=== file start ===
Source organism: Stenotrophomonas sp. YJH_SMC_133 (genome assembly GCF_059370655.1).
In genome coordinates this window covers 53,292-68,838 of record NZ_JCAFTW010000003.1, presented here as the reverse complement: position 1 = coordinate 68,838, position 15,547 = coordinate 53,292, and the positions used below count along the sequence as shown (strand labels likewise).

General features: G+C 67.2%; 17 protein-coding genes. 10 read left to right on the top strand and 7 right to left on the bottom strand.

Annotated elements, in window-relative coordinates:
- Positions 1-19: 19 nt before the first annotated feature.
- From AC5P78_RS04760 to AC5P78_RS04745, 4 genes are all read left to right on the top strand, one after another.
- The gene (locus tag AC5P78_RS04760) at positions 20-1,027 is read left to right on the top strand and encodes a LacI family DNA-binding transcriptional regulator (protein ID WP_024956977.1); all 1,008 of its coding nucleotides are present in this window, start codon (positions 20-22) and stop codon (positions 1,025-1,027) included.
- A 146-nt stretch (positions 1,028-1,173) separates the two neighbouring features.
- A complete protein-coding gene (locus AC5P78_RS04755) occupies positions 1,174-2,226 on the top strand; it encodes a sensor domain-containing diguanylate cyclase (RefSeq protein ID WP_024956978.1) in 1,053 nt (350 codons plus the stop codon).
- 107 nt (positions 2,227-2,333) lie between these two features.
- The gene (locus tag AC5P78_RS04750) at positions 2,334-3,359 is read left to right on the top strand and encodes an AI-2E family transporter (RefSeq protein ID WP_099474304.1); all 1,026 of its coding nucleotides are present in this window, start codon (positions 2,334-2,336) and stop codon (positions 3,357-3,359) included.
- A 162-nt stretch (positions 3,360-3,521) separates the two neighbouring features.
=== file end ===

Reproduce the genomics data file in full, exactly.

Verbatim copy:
Source organism: Stenotrophomonas sp. YJH_SMC_133 (genome assembly GCF_059370655.1).
In genome coordinates this window covers 53,292-68,838 of record NZ_JCAFTW010000003.1, presented here as the reverse complement: position 1 = coordinate 68,838, position 15,547 = coordinate 53,292, and the positions used below count along the sequence as shown (strand labels likewise).

General features: G+C 67.2%; 17 protein-coding genes. 10 read left to right on the top strand and 7 right to left on the bottom strand.

Annotated elements, in window-relative coordinates:
- Positions 1-19: 19 nt before the first annotated feature.
- From AC5P78_RS04760 to AC5P78_RS04745, 4 genes are all read left to right on the top strand, one after another.
- The gene (locus tag AC5P78_RS04760) at positions 20-1,027 is read left to right on the top strand and encodes a LacI family DNA-binding transcriptional regulator (protein ID WP_024956977.1); all 1,008 of its coding nucleotides are present in this window, start codon (positions 20-22) and stop codon (positions 1,025-1,027) included.
- A 146-nt stretch (positions 1,028-1,173) separates the two neighbouring features.
- A complete protein-coding gene (locus AC5P78_RS04755) occupies positions 1,174-2,226 on the top strand; it encodes a sensor domain-containing diguanylate cyclase (RefSeq protein ID WP_024956978.1) in 1,053 nt (350 codons plus the stop codon).
- 107 nt (positions 2,227-2,333) lie between these two features.
- The gene (locus tag AC5P78_RS04750) at positions 2,334-3,359 is read left to right on the top strand and encodes an AI-2E family transporter (RefSeq protein ID WP_099474304.1); all 1,026 of its coding nucleotides are present in this window, start codon (positions 2,334-2,336) and stop codon (positions 3,357-3,359) included.
- A 162-nt stretch (positions 3,360-3,521) separates the two neighbouring features.